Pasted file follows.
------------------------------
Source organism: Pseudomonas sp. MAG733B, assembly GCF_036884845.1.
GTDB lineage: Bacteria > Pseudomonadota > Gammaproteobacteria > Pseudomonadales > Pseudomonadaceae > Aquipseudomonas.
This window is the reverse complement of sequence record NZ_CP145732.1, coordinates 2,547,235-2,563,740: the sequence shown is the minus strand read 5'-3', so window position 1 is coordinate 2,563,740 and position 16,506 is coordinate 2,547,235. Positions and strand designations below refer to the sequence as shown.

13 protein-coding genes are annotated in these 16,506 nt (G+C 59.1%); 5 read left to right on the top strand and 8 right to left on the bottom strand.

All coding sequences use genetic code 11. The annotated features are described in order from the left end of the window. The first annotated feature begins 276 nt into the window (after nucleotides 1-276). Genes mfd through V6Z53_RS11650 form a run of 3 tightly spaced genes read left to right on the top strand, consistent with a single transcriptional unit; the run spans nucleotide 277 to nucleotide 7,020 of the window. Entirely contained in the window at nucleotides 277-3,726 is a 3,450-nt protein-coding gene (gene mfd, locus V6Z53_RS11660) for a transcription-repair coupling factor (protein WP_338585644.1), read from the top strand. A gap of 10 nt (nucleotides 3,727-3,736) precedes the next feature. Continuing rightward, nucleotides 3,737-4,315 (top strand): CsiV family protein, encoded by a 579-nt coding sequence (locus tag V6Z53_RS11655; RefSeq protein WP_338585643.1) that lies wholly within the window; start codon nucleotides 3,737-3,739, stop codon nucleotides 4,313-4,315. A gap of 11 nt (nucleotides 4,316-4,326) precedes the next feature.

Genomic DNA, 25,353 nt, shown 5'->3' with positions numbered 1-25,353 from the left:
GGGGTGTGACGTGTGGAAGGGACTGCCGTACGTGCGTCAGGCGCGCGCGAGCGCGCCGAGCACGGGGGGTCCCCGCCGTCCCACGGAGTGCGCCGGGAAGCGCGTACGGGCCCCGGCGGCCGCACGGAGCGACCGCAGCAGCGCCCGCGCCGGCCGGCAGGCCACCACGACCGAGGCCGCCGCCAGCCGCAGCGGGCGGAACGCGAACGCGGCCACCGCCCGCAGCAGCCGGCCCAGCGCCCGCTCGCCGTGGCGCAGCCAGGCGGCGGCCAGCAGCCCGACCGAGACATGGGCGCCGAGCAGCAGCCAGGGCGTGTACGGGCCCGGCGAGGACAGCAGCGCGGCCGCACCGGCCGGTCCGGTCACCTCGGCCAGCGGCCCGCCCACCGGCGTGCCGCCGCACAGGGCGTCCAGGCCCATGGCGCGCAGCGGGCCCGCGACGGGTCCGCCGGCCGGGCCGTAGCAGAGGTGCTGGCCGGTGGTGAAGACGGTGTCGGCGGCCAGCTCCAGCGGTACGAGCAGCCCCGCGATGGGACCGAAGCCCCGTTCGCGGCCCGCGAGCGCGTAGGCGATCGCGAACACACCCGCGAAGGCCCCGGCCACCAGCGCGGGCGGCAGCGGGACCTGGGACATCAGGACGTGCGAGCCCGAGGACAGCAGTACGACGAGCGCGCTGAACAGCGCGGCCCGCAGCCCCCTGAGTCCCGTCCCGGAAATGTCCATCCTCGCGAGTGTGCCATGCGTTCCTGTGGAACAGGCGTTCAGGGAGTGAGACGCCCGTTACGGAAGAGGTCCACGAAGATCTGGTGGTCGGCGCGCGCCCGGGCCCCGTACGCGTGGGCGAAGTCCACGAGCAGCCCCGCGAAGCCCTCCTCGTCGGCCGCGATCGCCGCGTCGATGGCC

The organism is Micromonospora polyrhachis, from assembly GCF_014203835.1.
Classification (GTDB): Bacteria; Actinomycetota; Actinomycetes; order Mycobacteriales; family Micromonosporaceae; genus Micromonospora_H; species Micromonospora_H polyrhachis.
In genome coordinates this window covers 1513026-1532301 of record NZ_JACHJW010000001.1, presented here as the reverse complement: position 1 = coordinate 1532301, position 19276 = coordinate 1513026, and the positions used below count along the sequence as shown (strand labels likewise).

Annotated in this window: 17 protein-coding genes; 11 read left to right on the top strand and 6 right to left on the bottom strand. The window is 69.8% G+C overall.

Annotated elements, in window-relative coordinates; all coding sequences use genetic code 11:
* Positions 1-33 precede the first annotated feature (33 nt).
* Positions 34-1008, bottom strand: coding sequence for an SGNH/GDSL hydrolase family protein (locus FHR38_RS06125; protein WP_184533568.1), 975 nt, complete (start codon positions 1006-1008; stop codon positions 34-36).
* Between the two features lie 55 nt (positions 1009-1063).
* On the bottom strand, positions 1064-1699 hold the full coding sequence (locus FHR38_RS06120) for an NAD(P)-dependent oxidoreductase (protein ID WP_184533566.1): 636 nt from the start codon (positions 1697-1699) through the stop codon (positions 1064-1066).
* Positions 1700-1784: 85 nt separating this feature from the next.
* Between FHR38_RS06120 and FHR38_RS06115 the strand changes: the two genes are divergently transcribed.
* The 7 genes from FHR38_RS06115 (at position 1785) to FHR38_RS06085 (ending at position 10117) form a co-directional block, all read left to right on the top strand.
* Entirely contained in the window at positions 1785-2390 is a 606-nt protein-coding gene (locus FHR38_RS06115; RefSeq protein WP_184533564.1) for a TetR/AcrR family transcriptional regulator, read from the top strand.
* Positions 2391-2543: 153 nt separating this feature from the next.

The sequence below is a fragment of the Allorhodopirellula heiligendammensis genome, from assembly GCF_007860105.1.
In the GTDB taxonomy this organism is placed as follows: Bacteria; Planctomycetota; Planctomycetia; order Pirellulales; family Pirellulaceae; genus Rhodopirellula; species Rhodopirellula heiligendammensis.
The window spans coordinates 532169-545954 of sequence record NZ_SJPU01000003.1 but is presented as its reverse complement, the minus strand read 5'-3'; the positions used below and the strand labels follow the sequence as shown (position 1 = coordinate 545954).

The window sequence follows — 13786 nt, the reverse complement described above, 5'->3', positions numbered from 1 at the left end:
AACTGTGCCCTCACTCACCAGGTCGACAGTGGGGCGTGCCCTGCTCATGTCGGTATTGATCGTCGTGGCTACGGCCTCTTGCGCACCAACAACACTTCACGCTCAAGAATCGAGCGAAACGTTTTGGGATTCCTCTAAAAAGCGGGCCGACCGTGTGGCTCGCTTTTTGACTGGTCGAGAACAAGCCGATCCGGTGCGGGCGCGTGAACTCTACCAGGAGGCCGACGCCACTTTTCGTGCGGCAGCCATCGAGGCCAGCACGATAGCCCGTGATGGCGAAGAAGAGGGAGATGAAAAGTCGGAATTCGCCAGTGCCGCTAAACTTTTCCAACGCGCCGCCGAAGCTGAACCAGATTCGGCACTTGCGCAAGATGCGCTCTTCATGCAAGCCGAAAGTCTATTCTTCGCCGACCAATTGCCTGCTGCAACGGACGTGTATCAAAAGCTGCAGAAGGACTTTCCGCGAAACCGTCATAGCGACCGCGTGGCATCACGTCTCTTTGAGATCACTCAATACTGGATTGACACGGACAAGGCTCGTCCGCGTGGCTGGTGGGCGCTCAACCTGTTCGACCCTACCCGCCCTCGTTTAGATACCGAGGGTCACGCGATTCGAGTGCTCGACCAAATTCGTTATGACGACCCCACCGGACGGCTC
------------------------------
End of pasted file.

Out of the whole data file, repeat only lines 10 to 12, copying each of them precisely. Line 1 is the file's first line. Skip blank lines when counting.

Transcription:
In genome coordinates this window covers 1513026-1532301 of record NZ_JACHJW010000001.1, presented here as the reverse complement: position 1 = coordinate 1532301, position 19276 = coordinate 1513026, and the positions used below count along the sequence as shown (strand labels likewise).

Annotated in this window: 17 protein-coding genes; 11 read left to right on the top strand and 6 right to left on the bottom strand. The window is 69.8% G+C overall.

Annotated elements, in window-relative coordinates; all coding sequences use genetic code 11: